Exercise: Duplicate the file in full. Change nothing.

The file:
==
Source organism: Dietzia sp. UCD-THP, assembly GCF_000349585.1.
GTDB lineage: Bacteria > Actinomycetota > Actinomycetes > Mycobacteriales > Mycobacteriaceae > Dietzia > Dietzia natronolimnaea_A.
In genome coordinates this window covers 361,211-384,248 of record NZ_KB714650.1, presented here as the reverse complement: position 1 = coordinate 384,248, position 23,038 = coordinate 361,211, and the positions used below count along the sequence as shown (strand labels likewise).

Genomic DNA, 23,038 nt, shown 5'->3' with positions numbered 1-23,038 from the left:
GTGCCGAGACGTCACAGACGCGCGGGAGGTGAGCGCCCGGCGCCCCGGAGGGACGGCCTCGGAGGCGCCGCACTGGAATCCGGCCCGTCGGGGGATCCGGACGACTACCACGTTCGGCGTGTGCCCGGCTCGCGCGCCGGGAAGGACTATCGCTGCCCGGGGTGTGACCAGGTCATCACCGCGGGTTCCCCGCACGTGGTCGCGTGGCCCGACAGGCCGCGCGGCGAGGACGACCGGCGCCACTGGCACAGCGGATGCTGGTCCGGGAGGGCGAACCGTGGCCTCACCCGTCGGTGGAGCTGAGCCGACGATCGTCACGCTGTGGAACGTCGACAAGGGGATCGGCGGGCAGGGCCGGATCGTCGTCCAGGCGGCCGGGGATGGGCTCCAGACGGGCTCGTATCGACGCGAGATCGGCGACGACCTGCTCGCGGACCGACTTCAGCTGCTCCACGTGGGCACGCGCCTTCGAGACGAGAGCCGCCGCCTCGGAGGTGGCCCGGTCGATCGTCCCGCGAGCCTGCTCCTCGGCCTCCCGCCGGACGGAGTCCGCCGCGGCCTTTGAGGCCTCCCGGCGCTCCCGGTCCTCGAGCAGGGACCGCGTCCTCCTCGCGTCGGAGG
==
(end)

Source organism: Dietzia sp. UCD-THP, assembly GCF_000349585.1.
GTDB lineage: Bacteria > Actinomycetota > Actinomycetes > Mycobacteriales > Mycobacteriaceae > Dietzia > Dietzia natronolimnaea_A.
In genome coordinates this window covers 361,211-384,248 of record NZ_KB714650.1, presented here as the reverse complement: position 1 = coordinate 384,248, position 23,038 = coordinate 361,211, and the positions used below count along the sequence as shown (strand labels likewise).

Genomic DNA, 23,038 nt, shown 5'->3' with positions numbered 1-23,038 from the left:
GTGCCGAGACGTCACAGACGCGCGGGAGGTGAGCGCCCGGCGCCCCGGAGGGACGGCCTCGGAGGCGCCGCACTGGAATCCGGCCCGTCGGGGGATCCGGACGACTACCACGTTCGGCGTGTGCCCGGCTCGCGCGCCGGGAAGGACTATCGCTGCCCGGGGTGTGACCAGGTCATCACCGCGGGTTCCCCGCACGTGGTCGCGTGGCCCGACAGGCCGCGCGGCGAGGACGACCGGCGCCACTGGCACAGCGGATGCTGGTCCGGGAGGGCGAACCGTGGCCTCACCCGTCGGTGGAGCTGAGCCGACGATCGTCACGCTGTGGAACGTCGACAAGGGGATCGGCGGGCAGGGCCGGATCGTCGTCCAGGCGGCCGGGGATGGGCTCCAGACGGGCTCGTATCGACGCGAGATCGGCGACGACCTGCTCGCGGACCGACTTCAGCTGCTCCACGTGGGCACGCGCCTTCGAGACGAGAGCCGCCGCCTCGGAGGTGGCCCGGTCGATCGTCCCGCGAGCCTGCTCCTCGGCCTCCCGCCGGACGGAGTCCGCCGCGGCCTTTGAGGCCTCCCGGCGCTCCCGGTCCTCGAGCAGGGACCGCGTCCTCCTCGCGTCGGAGG